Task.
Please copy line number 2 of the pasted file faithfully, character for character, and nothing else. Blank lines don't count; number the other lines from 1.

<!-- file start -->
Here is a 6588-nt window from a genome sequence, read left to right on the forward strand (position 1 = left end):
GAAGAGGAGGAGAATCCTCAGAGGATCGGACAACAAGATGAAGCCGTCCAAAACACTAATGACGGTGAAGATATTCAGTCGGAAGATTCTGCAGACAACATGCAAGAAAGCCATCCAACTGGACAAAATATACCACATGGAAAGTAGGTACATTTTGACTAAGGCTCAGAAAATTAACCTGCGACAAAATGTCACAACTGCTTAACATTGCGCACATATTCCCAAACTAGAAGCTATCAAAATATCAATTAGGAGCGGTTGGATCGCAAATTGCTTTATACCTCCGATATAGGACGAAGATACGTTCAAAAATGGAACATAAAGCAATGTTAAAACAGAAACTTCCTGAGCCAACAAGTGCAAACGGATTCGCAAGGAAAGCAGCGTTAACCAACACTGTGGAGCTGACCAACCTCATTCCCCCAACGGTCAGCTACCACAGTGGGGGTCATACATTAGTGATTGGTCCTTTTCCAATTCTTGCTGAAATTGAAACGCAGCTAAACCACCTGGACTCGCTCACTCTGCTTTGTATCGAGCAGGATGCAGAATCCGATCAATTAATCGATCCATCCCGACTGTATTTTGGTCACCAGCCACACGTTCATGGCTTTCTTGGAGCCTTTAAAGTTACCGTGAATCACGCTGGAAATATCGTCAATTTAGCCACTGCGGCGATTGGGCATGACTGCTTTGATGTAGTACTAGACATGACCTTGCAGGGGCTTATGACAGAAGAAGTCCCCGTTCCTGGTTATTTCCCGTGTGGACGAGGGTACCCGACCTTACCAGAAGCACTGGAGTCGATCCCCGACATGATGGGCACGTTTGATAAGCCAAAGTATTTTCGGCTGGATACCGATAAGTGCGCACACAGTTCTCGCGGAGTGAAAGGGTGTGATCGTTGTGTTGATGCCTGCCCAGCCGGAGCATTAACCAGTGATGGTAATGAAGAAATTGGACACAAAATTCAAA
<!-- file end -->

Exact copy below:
GAAGAGGAGGAGAATCCTCAGAGGATCGGACAACAAGATGAAGCCGTCCAAAACACTAATGACGGTGAAGATATTCAGTCGGAAGATTCTGCAGACAACATGCAAGAAAGCCATCCAACTGGACAAAATATACCACATGGAAAGTAGGTACATTTTGACTAAGGCTCAGAAAATTAACCTGCGACAAAATGTCACAACTGCTTAACATTGCGCACATATTCCCAAACTAGAAGCTATCAAAATATCAATTAGGAGCGGTTGGATCGCAAATTGCTTTATACCTCCGATATAGGACGAAGATACGTTCAAAAATGGAACATAAAGCAATGTTAAAACAGAAACTTCCTGAGCCAACAAGTGCAAACGGATTCGCAAGGAAAGCAGCGTTAACCAACACTGTGGAGCTGACCAACCTCATTCCCCCAACGGTCAGCTACCACAGTGGGGGTCATACATTAGTGATTGGTCCTTTTCCAATTCTTGCTGAAATTGAAACGCAGCTAAACCACCTGGACTCGCTCACTCTGCTTTGTATCGAGCAGGATGCAGAATCCGATCAATTAATCGATCCATCCCGACTGTATTTTGGTCACCAGCCACACGTTCATGGCTTTCTTGGAGCCTTTAAAGTTACCGTGAATCACGCTGGAAATATCGTCAATTTAGCCACTGCGGCGATTGGGCATGACTGCTTTGATGTAGTACTAGACATGACCTTGCAGGGGCTTATGACAGAAGAAGTCCCCGTTCCTGGTTATTTCCCGTGTGGACGAGGGTACCCGACCTTACCAGAAGCACTGGAGTCGATCCCCGACATGATGGGCACGTTTGATAAGCCAAAGTATTTTCGGCTGGATACCGATAAGTGCGCACACAGTTCTCGCGGAGTGAAAGGGTGTGATCGTTGTGTTGATGCCTGCCCAGCCGGAGCATTAACCAGTGATGGTAATGAAGAAATTGGACACAAAATTCAAA